Indian industry headed towards calamity, warns federation


The letter, sent to both the Ministry of New and Renewable Energy and Solar Energy Corporation of India (SECI), accuses local-made technology of lacking quality and efficiency while offering little value for money. The letter makes allegations and observations about the Indian market, following what it claims to have been a meeting between the federation, the Ministry, and SECI in December of last year.

The letter, signed by Deepak Gupta, director general of the federation, states, "Actual domestic cell manufacturing capacity available for current batch of NSM projects is far less than the claims made by domestic cell manufacturers. The operational capacity is not more than 100-150 MW/annum against the boiler plate / installed capacity of 500-700 MW. Most of the non-operational plants have very limited potential due to vintage equipment and technology and most of the Operational Capacities have also been unused or lying idle for quite some time. This would mean that not more than 30-35% of the projects will be completed."

The letter also takes up issues with financing, saying that lenders are reluctant to engage with the market due to "perceived quality issues".

The federation’s letter states most ominously, "However, the most distressing and worrying feature is a supposed cartelization by some of the larger domestic cell manufacturers. Taking advantage of the procurement compulsions imposed by the Phase II conditions of domestic content, bidding having been completed and strict time limits having been imposed, the manufacturers have increased cell prices by a whopping 6-8 US$ cents/Wp within few days of award announcement. This has made the Module Manufacturers increase the price per Wp by close to 15-16% than the initial quotes before bidding. This has made DCR projects economically unviable. With this attitude many of the developers are rethinking if they would like to do the projects under DCR category itself and debating if they should sign the PPA or not."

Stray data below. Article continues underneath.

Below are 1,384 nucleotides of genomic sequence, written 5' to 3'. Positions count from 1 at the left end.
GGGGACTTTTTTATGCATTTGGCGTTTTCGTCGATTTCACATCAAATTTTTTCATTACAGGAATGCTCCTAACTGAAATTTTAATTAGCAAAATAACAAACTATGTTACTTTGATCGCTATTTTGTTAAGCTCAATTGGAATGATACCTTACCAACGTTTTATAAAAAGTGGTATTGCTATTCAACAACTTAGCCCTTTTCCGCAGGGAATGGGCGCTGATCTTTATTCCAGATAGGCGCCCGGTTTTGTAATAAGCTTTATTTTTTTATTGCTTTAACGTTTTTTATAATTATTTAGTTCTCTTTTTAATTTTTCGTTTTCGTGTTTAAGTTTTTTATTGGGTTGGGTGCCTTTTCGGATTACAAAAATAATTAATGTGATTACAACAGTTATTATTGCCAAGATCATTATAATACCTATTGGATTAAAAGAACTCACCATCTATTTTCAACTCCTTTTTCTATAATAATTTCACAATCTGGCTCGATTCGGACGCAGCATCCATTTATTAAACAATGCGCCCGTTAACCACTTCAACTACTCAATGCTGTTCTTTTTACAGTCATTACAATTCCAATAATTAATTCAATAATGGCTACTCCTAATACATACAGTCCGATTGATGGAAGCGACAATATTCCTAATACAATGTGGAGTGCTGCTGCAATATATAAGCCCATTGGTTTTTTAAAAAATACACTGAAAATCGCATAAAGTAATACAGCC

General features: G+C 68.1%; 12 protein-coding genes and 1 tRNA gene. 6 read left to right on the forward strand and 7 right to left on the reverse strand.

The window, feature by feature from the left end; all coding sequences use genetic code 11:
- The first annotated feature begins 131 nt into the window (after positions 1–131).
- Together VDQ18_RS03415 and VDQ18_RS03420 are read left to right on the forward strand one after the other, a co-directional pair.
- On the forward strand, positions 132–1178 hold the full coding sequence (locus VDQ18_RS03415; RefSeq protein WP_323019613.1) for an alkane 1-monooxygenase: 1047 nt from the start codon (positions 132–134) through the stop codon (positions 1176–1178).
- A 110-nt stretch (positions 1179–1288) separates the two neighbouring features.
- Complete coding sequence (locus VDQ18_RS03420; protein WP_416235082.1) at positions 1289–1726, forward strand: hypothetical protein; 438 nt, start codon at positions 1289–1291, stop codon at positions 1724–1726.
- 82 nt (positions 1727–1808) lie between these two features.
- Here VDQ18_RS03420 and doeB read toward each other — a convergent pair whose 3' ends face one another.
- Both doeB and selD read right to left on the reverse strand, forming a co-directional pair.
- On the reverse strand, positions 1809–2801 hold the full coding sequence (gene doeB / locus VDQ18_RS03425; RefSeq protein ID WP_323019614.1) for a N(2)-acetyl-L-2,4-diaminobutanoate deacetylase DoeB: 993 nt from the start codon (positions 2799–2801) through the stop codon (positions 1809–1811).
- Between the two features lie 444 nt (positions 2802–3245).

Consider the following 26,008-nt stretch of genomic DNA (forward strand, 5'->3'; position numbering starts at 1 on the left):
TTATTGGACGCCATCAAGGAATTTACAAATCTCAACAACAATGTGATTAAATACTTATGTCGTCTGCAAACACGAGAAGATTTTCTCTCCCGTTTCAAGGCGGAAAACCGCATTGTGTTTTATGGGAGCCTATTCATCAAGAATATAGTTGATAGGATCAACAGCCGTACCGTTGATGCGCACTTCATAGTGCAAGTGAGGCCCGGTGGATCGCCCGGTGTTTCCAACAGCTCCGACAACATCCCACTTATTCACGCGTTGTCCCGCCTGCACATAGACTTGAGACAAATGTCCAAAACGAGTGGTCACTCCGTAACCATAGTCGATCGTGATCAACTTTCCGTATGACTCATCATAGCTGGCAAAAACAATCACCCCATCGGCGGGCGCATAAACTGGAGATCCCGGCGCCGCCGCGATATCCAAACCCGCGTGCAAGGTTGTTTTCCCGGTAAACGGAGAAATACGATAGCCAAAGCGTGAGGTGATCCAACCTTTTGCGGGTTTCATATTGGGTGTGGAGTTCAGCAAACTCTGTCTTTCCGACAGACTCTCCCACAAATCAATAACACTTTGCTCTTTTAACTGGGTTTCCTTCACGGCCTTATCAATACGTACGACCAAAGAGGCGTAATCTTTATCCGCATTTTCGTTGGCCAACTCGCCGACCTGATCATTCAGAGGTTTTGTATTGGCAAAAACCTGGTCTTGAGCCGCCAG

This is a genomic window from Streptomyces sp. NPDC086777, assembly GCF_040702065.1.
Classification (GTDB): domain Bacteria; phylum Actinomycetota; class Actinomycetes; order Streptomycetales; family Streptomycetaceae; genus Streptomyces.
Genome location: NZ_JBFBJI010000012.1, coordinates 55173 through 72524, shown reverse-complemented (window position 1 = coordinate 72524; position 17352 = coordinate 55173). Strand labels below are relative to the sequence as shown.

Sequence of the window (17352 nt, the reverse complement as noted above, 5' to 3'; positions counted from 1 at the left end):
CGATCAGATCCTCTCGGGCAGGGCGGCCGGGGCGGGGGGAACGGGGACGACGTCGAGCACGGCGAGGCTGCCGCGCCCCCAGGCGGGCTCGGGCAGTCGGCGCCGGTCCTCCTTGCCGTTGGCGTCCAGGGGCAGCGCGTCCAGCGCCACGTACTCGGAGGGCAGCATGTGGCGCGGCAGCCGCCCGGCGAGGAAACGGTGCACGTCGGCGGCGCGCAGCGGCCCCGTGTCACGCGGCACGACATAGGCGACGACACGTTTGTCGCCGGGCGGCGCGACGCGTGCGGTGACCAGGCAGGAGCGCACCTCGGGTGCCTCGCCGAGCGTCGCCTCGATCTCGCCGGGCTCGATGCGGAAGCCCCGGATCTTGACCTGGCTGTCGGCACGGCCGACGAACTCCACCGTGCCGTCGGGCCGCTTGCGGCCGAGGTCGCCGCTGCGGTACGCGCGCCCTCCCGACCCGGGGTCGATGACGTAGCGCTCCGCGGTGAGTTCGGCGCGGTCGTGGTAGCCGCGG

Further on, the letter adds, "Surely the government did not visualize a situation where opportunities like this would be taken advantage of to extract higher prices. This is completely unethical and will completely erode trust with serious implications for the future. In view of the current cartelization behavior of domestic manufacturers, it has become impossible for developers to execute DCR projects. This is a serious threat to the Solar Mission."

In consideration of these factors, the federation has asked for the implementation timeline of DCR projects to be extended from 13 to 24 months following PPA signing.

The complaint comes among the government’s quest to create 375 MW of solar photovoltaic power through domestic cells. The second phase of the Jawaharlal Nehru National Solar Mission called for bids to set up 750 MW of solar projects.

The letter comes against a tumultuous backdrop for the Indian solar industry. The country is undergoing an ambitious building project, with the Ministry of New and Renewable Energy setting in September 2013 a solar target of 10 GW by 2017. Previous ambitious goals of having 22 GW of PV installed in the country by 2022 have been met with currency devaluation of 20% and planned projects hitting a bottle-neck with the end of the second phase of the Jawaharlal Nehru National Solar Mission.

The National Solar Federation of India is composed of manufacturers and stakeholders in the solar industry. It was set up in May 2013. SECI, the recipient of the Federation’s letter, is a public sector company set up to drive solar power in the country.